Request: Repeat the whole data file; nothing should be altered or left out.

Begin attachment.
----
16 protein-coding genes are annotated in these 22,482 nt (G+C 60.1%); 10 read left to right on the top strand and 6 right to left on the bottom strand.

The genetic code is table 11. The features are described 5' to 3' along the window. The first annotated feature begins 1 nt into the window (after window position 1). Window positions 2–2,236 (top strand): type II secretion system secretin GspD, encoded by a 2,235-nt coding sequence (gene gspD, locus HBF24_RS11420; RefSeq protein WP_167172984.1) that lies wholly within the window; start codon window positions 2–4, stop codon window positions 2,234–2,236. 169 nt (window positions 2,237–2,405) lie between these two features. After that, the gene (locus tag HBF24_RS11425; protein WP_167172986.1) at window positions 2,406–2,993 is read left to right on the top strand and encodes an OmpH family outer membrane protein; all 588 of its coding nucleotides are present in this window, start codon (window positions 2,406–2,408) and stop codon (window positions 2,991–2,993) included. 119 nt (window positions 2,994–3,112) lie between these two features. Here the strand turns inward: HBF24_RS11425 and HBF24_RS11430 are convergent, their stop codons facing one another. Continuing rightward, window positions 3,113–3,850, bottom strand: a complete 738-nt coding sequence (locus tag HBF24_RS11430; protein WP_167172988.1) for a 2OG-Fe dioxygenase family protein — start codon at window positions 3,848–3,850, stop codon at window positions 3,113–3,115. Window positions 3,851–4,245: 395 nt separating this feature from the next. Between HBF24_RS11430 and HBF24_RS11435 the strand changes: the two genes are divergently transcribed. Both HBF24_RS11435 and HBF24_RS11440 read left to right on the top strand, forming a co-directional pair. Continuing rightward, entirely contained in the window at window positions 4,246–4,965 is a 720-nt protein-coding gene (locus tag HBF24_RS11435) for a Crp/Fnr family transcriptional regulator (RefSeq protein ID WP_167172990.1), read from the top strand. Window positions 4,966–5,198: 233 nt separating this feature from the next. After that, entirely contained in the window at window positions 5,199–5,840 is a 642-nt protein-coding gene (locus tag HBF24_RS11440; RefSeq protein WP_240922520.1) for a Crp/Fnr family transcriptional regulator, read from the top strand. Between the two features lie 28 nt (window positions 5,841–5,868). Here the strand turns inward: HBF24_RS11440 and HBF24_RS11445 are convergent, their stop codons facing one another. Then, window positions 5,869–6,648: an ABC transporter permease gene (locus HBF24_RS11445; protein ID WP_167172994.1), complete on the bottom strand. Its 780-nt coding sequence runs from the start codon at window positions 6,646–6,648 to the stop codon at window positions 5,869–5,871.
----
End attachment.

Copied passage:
16 protein-coding genes are annotated in these 22,482 nt (G+C 60.1%); 10 read left to right on the top strand and 6 right to left on the bottom strand.

The genetic code is table 11. The features are described 5' to 3' along the window. The first annotated feature begins 1 nt into the window (after window position 1). Window positions 2–2,236 (top strand): type II secretion system secretin GspD, encoded by a 2,235-nt coding sequence (gene gspD, locus HBF24_RS11420; RefSeq protein WP_167172984.1) that lies wholly within the window; start codon window positions 2–4, stop codon window positions 2,234–2,236. 169 nt (window positions 2,237–2,405) lie between these two features. After that, the gene (locus tag HBF24_RS11425; protein WP_167172986.1) at window positions 2,406–2,993 is read left to right on the top strand and encodes an OmpH family outer membrane protein; all 588 of its coding nucleotides are present in this window, start codon (window positions 2,406–2,408) and stop codon (window positions 2,991–2,993) included. 119 nt (window positions 2,994–3,112) lie between these two features. Here the strand turns inward: HBF24_RS11425 and HBF24_RS11430 are convergent, their stop codons facing one another. Continuing rightward, window positions 3,113–3,850, bottom strand: a complete 738-nt coding sequence (locus tag HBF24_RS11430; protein WP_167172988.1) for a 2OG-Fe dioxygenase family protein — start codon at window positions 3,848–3,850, stop codon at window positions 3,113–3,115. Window positions 3,851–4,245: 395 nt separating this feature from the next. Between HBF24_RS11430 and HBF24_RS11435 the strand changes: the two genes are divergently transcribed. Both HBF24_RS11435 and HBF24_RS11440 read left to right on the top strand, forming a co-directional pair. Continuing rightward, entirely contained in the window at window positions 4,246–4,965 is a 720-nt protein-coding gene (locus tag HBF24_RS11435) for a Crp/Fnr family transcriptional regulator (RefSeq protein ID WP_167172990.1), read from the top strand. Window positions 4,966–5,198: 233 nt separating this feature from the next. After that, entirely contained in the window at window positions 5,199–5,840 is a 642-nt protein-coding gene (locus tag HBF24_RS11440; RefSeq protein WP_240922520.1) for a Crp/Fnr family transcriptional regulator, read from the top strand. Between the two features lie 28 nt (window positions 5,841–5,868). Here the strand turns inward: HBF24_RS11440 and HBF24_RS11445 are convergent, their stop codons facing one another. Then, window positions 5,869–6,648: an ABC transporter permease gene (locus HBF24_RS11445; protein ID WP_167172994.1), complete on the bottom strand. Its 780-nt coding sequence runs from the start codon at window positions 6,646–6,648 to the stop codon at window positions 5,869–5,871.